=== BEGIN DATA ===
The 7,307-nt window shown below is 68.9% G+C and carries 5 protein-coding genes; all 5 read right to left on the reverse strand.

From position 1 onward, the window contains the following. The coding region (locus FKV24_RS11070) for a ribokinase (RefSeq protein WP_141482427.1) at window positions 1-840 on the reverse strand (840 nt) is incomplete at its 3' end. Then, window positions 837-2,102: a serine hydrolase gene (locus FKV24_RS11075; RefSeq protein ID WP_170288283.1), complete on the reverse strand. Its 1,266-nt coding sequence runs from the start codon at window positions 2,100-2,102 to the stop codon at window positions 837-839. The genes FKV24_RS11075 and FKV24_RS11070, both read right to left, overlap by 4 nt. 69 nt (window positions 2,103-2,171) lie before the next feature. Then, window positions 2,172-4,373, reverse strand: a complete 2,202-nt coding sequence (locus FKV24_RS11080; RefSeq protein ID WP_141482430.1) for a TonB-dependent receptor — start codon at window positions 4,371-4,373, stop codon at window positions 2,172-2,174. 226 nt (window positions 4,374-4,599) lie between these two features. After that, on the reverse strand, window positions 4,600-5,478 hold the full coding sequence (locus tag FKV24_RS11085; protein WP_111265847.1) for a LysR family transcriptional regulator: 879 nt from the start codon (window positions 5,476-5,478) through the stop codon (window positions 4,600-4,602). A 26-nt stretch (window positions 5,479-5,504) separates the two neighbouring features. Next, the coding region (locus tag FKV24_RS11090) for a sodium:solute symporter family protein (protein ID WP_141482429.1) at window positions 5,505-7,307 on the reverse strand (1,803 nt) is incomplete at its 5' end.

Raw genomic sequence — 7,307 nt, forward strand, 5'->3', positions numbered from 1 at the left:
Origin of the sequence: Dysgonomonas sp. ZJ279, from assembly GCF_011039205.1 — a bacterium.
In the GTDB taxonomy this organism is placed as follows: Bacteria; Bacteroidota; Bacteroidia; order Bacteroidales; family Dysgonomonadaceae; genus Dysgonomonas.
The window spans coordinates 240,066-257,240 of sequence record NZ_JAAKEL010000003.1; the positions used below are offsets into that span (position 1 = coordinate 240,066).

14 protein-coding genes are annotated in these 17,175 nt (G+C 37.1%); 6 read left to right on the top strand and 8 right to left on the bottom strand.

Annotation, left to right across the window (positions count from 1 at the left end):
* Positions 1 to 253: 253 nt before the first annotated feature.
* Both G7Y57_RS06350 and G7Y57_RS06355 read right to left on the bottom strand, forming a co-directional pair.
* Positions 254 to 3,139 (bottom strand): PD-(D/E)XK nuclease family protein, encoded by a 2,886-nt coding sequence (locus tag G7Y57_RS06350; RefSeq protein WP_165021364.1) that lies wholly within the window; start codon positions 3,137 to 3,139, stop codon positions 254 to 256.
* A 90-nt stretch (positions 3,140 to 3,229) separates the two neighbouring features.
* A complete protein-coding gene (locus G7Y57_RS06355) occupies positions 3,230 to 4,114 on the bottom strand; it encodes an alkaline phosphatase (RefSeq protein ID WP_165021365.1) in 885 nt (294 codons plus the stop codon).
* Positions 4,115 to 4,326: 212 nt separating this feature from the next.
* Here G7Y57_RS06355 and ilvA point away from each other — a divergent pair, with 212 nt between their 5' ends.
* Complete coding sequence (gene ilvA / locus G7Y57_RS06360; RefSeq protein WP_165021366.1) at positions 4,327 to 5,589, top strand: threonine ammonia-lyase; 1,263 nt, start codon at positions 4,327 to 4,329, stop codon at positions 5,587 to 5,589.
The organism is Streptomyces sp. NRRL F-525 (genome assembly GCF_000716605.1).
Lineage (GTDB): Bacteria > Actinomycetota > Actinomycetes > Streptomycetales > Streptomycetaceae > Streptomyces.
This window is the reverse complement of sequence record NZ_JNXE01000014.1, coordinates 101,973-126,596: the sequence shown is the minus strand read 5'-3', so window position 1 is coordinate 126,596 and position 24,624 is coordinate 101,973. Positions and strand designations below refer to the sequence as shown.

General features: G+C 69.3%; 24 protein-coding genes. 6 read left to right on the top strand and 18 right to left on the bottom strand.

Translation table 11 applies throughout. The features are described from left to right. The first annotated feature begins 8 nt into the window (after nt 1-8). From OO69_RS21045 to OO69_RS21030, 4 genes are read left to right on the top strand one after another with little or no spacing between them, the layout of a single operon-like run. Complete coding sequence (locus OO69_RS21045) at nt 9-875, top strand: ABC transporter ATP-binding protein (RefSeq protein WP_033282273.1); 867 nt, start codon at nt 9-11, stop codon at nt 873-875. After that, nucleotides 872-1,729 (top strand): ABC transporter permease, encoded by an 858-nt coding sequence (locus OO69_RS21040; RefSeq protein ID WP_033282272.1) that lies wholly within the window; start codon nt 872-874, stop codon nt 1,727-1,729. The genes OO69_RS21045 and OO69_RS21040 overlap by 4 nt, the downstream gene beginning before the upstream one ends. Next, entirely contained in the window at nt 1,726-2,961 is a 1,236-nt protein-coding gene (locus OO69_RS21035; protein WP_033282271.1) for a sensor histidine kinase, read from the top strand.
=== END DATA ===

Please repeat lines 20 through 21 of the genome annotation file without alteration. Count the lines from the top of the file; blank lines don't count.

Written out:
General features: G+C 69.3%; 24 protein-coding genes. 6 read left to right on the top strand and 18 right to left on the bottom strand.

Translation table 11 applies throughout. The features are described from left to right. The first annotated feature begins 8 nt into the window (after nt 1-8). From OO69_RS21045 to OO69_RS21030, 4 genes are read left to right on the top strand one after another with little or no spacing between them, the layout of a single operon-like run. Complete coding sequence (locus OO69_RS21045) at nt 9-875, top strand: ABC transporter ATP-binding protein (RefSeq protein WP_033282273.1); 867 nt, start codon at nt 9-11, stop codon at nt 873-875. After that, nucleotides 872-1,729 (top strand): ABC transporter permease, encoded by an 858-nt coding sequence (locus OO69_RS21040; RefSeq protein ID WP_033282272.1) that lies wholly within the window; start codon nt 872-874, stop codon nt 1,727-1,729. The genes OO69_RS21045 and OO69_RS21040 overlap by 4 nt, the downstream gene beginning before the upstream one ends. Next, entirely contained in the window at nt 1,726-2,961 is a 1,236-nt protein-coding gene (locus OO69_RS21035; protein WP_033282271.1) for a sensor histidine kinase, read from the top strand.